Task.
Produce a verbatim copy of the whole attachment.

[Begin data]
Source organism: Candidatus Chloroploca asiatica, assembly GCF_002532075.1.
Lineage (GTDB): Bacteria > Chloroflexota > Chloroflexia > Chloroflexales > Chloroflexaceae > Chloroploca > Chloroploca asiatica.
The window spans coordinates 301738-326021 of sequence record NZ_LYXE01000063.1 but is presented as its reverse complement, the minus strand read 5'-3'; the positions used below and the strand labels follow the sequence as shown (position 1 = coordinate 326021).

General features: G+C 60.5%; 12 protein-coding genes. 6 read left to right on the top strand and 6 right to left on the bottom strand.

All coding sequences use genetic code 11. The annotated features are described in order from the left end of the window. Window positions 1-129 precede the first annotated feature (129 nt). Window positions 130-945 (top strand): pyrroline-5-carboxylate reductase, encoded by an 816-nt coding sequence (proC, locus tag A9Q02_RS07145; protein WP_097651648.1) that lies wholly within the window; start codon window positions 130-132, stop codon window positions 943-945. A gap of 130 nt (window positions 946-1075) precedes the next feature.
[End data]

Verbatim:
Source organism: Candidatus Chloroploca asiatica, assembly GCF_002532075.1.
Lineage (GTDB): Bacteria > Chloroflexota > Chloroflexia > Chloroflexales > Chloroflexaceae > Chloroploca > Chloroploca asiatica.
The window spans coordinates 301738-326021 of sequence record NZ_LYXE01000063.1 but is presented as its reverse complement, the minus strand read 5'-3'; the positions used below and the strand labels follow the sequence as shown (position 1 = coordinate 326021).

General features: G+C 60.5%; 12 protein-coding genes. 6 read left to right on the top strand and 6 right to left on the bottom strand.

All coding sequences use genetic code 11. The annotated features are described in order from the left end of the window. Window positions 1-129 precede the first annotated feature (129 nt). Window positions 130-945 (top strand): pyrroline-5-carboxylate reductase, encoded by an 816-nt coding sequence (proC, locus tag A9Q02_RS07145; protein WP_097651648.1) that lies wholly within the window; start codon window positions 130-132, stop codon window positions 943-945. A gap of 130 nt (window positions 946-1075) precedes the next feature.